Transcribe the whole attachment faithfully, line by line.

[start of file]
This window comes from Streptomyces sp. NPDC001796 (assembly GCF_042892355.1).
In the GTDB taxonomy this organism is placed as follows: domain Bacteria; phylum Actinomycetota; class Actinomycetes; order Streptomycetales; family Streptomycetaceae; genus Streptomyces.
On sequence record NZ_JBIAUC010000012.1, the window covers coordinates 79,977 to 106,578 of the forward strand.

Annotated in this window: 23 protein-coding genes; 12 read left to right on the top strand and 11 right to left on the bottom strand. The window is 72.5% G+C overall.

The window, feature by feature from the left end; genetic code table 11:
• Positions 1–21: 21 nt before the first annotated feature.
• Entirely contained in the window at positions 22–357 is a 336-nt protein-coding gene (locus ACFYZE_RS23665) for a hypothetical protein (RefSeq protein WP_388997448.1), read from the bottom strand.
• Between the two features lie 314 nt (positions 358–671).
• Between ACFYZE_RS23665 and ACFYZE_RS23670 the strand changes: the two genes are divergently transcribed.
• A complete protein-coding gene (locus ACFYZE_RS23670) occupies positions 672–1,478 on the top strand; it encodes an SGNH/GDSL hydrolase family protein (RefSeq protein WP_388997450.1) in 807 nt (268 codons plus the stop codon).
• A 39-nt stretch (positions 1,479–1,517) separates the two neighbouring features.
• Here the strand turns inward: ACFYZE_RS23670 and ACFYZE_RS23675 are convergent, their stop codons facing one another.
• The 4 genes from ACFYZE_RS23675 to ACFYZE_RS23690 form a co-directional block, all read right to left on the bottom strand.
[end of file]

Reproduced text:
This window comes from Streptomyces sp. NPDC001796 (assembly GCF_042892355.1).
In the GTDB taxonomy this organism is placed as follows: domain Bacteria; phylum Actinomycetota; class Actinomycetes; order Streptomycetales; family Streptomycetaceae; genus Streptomyces.
On sequence record NZ_JBIAUC010000012.1, the window covers coordinates 79,977 to 106,578 of the forward strand.

Annotated in this window: 23 protein-coding genes; 12 read left to right on the top strand and 11 right to left on the bottom strand. The window is 72.5% G+C overall.

The window, feature by feature from the left end; genetic code table 11:
• Positions 1–21: 21 nt before the first annotated feature.
• Entirely contained in the window at positions 22–357 is a 336-nt protein-coding gene (locus ACFYZE_RS23665) for a hypothetical protein (RefSeq protein WP_388997448.1), read from the bottom strand.
• Between the two features lie 314 nt (positions 358–671).
• Between ACFYZE_RS23665 and ACFYZE_RS23670 the strand changes: the two genes are divergently transcribed.
• A complete protein-coding gene (locus ACFYZE_RS23670) occupies positions 672–1,478 on the top strand; it encodes an SGNH/GDSL hydrolase family protein (RefSeq protein WP_388997450.1) in 807 nt (268 codons plus the stop codon).
• A 39-nt stretch (positions 1,479–1,517) separates the two neighbouring features.
• Here the strand turns inward: ACFYZE_RS23670 and ACFYZE_RS23675 are convergent, their stop codons facing one another.
• The 4 genes from ACFYZE_RS23675 to ACFYZE_RS23690 form a co-directional block, all read right to left on the bottom strand.